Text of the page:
The Community of Madrid receives 2,750 visits in the first week of the exhibition, Antonio Palacios. The Metro Architect

People visiting the exhibition of Antonio Palacios
The Real Casa de Correos is home this retrospective of the artist until 30 June, with free admission for all citizens. More than 200 pieces of graphic and audiovisual material, models and plans about this creator of the underground are displayed over 355 square metres. Three distinct blocks have been established in this space: life and work, stations and electrical substations and the Metro House

The Community of Madrid has received 2,750 visits, 800 of them guided, during the first week of the exhibition, Antonio Palacios. The Metro architect. From 9 May to 30 June, the Real Casa de Correos, the headquarters of the regional government, is home this retrospective of the artist to commemorate the 150th anniversary of his birth.

The exhibition, which is free and open to the public from 10 am to 2 pm and from 4 pm to 8 pm every day, including business days and public holidays, pays tribute to the man who was an essential figure in the history of construction in Spain and the designer of the underground from its beginnings in 1917 until his death in 1945.

More than 200 pieces of large-format graphic and audiovisual material, models and plans are distributed over 355 square metres, giving the people of Madrid an insight into the work that Palacios undertook in the city's subsoil. They detail his role as the creator of the first sections of the underground railway and its industrial buildings such as the Nave de Motores de Pacífico and other facilities in the streets of Castelló and Olid.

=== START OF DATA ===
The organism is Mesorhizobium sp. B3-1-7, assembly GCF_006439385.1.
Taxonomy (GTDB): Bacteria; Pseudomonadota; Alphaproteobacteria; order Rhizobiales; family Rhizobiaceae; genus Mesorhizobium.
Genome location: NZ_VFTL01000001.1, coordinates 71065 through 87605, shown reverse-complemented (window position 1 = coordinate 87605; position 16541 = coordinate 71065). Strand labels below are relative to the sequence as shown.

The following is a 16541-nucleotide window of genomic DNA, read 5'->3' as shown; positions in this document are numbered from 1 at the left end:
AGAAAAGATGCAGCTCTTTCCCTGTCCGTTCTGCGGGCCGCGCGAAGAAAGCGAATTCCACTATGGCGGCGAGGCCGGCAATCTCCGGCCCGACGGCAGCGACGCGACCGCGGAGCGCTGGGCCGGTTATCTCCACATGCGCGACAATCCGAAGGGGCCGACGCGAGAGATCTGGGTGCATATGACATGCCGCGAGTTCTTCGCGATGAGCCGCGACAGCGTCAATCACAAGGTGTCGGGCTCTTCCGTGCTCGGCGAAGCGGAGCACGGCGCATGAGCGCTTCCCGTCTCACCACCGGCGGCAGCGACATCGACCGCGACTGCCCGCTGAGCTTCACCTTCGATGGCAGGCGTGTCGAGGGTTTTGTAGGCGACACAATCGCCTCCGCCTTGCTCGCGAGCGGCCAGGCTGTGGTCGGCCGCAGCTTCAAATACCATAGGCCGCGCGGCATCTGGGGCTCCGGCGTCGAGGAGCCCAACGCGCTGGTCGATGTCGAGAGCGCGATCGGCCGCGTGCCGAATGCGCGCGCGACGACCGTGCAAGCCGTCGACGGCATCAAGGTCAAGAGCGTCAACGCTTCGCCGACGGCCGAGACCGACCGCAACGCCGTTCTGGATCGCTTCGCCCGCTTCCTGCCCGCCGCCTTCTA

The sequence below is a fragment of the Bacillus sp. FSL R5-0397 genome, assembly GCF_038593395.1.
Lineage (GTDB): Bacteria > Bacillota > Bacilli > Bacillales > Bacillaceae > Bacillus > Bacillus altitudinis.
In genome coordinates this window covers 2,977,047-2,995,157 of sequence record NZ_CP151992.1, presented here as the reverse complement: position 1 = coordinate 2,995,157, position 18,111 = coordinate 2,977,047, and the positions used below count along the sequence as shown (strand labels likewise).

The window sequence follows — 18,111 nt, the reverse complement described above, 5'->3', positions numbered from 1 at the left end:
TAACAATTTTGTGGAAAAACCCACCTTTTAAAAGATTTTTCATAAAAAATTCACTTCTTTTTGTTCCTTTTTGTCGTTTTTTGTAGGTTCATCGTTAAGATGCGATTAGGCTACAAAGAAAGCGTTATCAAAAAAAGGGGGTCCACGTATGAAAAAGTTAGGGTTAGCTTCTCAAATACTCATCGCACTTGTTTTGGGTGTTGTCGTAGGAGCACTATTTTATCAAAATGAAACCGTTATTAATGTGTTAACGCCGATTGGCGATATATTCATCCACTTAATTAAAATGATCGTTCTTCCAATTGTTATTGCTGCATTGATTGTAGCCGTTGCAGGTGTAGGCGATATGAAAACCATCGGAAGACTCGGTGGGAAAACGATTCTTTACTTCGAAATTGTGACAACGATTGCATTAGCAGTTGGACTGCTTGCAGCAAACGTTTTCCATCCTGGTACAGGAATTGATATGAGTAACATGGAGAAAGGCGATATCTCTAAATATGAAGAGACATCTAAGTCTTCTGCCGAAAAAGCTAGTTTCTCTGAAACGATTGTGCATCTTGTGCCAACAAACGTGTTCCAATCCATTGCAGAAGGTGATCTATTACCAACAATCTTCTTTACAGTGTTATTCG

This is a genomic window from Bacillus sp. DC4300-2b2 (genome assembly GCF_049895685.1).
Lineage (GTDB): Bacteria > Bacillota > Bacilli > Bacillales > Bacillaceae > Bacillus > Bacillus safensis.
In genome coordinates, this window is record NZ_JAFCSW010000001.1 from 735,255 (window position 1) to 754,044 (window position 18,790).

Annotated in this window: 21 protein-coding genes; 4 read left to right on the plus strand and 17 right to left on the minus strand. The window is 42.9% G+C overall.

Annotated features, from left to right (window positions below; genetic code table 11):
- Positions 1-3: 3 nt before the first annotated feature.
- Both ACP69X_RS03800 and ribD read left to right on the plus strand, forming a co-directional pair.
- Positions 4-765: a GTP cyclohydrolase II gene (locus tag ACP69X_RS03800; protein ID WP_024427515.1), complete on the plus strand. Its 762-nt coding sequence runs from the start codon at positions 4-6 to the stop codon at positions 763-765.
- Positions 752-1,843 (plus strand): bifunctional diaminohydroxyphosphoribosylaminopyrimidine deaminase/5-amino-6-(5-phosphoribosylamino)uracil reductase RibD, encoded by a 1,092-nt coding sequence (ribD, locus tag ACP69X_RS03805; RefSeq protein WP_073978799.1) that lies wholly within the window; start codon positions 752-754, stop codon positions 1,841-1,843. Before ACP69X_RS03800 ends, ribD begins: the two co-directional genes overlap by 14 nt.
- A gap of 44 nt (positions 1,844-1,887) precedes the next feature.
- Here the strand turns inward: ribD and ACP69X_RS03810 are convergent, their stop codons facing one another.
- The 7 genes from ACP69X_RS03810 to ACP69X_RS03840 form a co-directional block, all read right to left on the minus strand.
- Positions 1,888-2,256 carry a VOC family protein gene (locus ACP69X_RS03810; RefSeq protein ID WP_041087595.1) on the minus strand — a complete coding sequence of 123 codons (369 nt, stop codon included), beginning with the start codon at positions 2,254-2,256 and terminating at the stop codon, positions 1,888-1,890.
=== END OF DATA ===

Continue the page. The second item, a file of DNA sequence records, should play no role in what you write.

Three different blocks have been established in this exhibition space: life and work, stations and electrical substations and the Casa del Metro in order to present this architect and the importance he had in the history of Madrid in the most attractive way.

In order to create the exhibition, it was essential to carry out research work in the underground archives to recover images as well as public and private documents, which in some cases are coming to light for the first time. You can also see unique and singular pieces such as the historic Puerta del Sol 1936, the pavilion of the Gran Vía lift and the first train from 1919 printed in 3D.